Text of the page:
A happy ending, then.

Tuesday, 26 October 2010

The Zetter, Clerkenwell

The Zetter
St John's Square
86-88 Clerkenwell Road

Jerry Boam

Regular readers of New London Cocktail Review will doubtless be aware of my passion for the Negroni. Whilst our erstwhile founder Kina Lillet considers it dull – and in fact lambasted me for my stubborn insistence on drinking nothing but Negronis on our recent trip to Hix – I think perhaps she may be a little blinkered. I mean sure, a cocktail can be an adventure, but one needn't be Edmund Hilary every day of one's life. Must one?

No, the Negroni is a simple pleasure: a simple, seriously alcoholic pleasure, and one that's been my drink of choice since birth. It's in the Boam blood. Great Uncle Boozy Boam (Marylebone branch) is famed for his frankly intimidating take on the Italian classic. Or was – a life of sauce-fuelled indolence has left him guzzling Special Brew on his death bed. 'Tis a fate I hope we all can aspire to.

Anyway, the point here is that, done properly, the Negroni is a thing of great subtleties. Crisp, bitter and persistently ginny, it's a timeless medicine for the gentleman of refinement. Imagine therefore, if you will, my horror at the pissy little excuse for the drink served up to me (in the company of Ms Lillet no less!) in the bar at The Zetter in Clerkenwell.

Possibly I should have seen it coming, but the sense of shock was no less keen. On entering the absurdly named establishment, I commented (under my beery breath): “Why, this place looks like a hotel bar or some such similar dreadfulness.” “That's probably,” replied Lillet in a trice, “because it is.” Oh. I see.

To our seats then, and Lillet orders an Aperol Spritz; I the fateful Negroni. The former comes in a pint-sized ludicrous goblet thing and has more ice than the Boam's partridge freezer; it tastes of nothing. But this nothing is heaven compared to the latter, urgh the latter. The key to a Negroni, like the Boam prose, is balance – it must cleanse and calm and soothe, and needle and taunt and spur the drinker on to ever greater feats. If I, perish the thought, were ever to become a donkey, the Negroni would be both my carrot and my stick.

But this, this little pot of fecklessness, was all horribly off-kilter – a thin, anaemic little thing, with no bite and barely enough booze to souse a squirrel. Pointless, heart-rendingly pointless. I could have cried, were it not for the fact that we'd only stopped off on the way to Marylebone, and a heartily-anticipated Boam family knees-up. If there's one thing that makes up for the horror of a terrible Negroni, it's eight heart-shudderingly perfect ones immediately afterwards. That's the Boam way.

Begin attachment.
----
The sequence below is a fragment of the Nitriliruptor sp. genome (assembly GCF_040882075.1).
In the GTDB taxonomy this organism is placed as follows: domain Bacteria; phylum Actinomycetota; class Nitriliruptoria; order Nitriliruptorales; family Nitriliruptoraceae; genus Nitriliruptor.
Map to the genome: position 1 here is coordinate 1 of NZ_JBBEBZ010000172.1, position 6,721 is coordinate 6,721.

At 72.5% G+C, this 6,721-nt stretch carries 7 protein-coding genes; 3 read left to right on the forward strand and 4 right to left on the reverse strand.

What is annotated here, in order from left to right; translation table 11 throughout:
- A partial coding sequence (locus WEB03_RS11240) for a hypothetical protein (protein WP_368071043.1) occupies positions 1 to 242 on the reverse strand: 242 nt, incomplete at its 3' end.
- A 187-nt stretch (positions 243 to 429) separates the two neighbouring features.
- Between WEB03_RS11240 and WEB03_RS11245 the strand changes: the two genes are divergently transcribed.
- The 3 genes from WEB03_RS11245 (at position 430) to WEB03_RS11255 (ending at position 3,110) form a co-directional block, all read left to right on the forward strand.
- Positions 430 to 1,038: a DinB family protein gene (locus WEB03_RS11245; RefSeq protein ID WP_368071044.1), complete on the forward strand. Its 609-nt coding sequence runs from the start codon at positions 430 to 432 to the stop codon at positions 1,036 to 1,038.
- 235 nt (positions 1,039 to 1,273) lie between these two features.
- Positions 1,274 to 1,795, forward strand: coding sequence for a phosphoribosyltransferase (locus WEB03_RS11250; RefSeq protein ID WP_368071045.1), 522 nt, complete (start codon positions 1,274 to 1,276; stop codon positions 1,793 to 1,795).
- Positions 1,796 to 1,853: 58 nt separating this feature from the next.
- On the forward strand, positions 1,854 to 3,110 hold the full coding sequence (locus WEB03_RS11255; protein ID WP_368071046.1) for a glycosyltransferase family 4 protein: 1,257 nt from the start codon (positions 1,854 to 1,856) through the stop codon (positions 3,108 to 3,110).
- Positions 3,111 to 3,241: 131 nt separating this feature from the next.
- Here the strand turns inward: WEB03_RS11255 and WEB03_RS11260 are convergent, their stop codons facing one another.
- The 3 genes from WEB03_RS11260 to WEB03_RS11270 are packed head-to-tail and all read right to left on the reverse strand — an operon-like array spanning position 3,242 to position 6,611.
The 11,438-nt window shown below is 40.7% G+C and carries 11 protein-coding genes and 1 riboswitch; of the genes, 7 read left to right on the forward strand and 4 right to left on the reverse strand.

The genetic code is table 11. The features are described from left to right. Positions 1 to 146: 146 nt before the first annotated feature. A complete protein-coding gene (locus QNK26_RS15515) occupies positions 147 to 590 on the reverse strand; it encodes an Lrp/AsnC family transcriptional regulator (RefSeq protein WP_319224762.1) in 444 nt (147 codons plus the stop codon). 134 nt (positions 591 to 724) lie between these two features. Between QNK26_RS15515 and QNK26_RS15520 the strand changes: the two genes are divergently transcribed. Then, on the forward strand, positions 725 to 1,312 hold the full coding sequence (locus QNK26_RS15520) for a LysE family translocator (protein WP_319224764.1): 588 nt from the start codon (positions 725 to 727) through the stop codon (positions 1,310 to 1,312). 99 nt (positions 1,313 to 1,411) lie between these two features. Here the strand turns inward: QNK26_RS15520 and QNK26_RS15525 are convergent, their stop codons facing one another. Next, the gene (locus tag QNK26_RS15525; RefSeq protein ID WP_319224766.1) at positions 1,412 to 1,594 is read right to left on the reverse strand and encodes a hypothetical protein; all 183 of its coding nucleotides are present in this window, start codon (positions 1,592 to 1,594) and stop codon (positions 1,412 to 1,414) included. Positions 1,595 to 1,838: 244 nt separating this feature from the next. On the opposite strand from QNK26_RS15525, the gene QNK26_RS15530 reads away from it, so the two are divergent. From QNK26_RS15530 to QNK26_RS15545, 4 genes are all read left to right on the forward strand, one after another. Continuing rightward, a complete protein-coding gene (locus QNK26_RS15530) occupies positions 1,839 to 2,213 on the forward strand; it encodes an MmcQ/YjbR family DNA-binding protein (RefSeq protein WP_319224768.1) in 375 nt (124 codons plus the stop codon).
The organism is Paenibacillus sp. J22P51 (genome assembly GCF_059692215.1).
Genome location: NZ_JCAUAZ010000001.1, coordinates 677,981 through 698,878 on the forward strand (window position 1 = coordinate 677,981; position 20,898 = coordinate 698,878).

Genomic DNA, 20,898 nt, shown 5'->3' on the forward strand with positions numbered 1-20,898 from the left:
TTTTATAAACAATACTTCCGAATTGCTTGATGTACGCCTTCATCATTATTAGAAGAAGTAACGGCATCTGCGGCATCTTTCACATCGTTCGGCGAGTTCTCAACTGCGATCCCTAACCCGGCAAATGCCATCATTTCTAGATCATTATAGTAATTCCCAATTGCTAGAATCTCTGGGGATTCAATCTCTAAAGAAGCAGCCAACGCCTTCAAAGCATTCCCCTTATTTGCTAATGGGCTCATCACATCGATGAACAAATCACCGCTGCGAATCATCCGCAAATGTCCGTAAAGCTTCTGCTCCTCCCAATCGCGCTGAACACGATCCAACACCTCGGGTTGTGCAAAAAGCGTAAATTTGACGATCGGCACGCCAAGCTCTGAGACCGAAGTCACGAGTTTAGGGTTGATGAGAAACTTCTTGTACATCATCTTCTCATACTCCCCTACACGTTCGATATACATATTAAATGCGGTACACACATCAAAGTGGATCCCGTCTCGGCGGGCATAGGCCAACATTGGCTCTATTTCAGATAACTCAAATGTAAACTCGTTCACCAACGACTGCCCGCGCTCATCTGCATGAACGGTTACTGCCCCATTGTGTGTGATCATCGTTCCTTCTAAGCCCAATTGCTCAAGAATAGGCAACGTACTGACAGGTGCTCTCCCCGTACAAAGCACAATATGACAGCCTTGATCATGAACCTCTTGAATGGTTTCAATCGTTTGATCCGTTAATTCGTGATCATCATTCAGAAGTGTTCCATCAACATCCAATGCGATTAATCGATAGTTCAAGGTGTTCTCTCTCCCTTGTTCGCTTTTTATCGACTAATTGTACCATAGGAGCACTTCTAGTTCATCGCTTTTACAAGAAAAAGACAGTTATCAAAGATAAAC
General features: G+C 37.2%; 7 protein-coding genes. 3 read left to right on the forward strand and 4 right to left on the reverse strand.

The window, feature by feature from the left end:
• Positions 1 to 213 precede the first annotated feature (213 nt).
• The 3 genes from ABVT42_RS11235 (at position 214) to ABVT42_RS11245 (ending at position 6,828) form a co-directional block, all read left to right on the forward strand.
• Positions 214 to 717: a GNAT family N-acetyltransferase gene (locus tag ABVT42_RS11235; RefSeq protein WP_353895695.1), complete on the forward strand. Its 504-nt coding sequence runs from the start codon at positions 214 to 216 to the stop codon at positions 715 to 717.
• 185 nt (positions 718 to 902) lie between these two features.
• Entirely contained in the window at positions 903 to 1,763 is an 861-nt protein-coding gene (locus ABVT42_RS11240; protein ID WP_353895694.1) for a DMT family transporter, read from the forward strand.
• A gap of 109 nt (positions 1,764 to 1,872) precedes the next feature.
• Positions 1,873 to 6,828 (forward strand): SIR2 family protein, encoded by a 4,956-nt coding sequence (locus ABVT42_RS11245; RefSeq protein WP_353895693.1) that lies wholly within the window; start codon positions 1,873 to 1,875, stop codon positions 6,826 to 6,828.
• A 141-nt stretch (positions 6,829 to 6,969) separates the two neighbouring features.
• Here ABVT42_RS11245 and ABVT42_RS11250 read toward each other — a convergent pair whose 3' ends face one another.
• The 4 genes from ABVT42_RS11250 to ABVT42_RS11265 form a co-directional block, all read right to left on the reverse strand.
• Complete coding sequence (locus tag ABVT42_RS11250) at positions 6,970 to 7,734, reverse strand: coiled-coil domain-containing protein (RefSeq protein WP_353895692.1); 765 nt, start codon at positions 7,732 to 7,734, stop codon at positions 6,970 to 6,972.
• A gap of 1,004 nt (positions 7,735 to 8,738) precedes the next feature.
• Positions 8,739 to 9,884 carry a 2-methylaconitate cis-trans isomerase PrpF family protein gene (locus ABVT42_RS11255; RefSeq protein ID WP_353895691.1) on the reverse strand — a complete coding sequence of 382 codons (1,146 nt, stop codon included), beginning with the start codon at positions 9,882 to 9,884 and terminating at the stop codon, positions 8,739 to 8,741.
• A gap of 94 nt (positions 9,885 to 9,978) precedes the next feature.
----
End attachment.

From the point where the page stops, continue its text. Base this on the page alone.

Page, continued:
Monday, 25 October 2010

Casita, Old Street

5a Ravey St
London EC2A 4QW

Lee Moncello

Casita: less like a little house, more like a garage.  A small drop-in, on a small street, with a small loo. Three bar stools; hardly more beer taps. Espresso machine (for martinis). Fruit (for batidas). No tapas (don’t ask).

Nice spirits: Beefeater, Abuelo, Arette. The cocktail menu’s a plastic peg board. Lists classics (mojitos, margaritas) and bar signatures (Kizmet, Oriental). But anything goes. Owner Will Foster trained with Jake ‘Portobello Star’ Berger. He knows cocktails - loves tequila. Evangelical about his verdita.

Green & Red’s gone – now Casita’s the best tequila east of Soho. Hearts are warm. Drinks are cold. Just don’t ask for a coffee.

Monday, 11 October 2010

HIX, Soho

66-70 Brewer Street

Kina Lillet

I stood in front of a heavy wooden door on Brewer Street on a sunny Saturday afternoon and looked forlornly at a heavy wooden door separating me from HIX.

"It looks closed," I said glumly to my associate, Jerry Boam, "what kind of drinking den is closed on a Saturday afternoon?" Luckily I thought to try the door and when I pushed on it, it swung satisfyingly open. Because I knew the bar was downstairs I wasted no time chatting to the overly inquisitive staff on the door or even looking around the ground-floor restaurant. I’ve eaten at the St John Street operation and I know the food is mouth watering: get me to the cocktail list.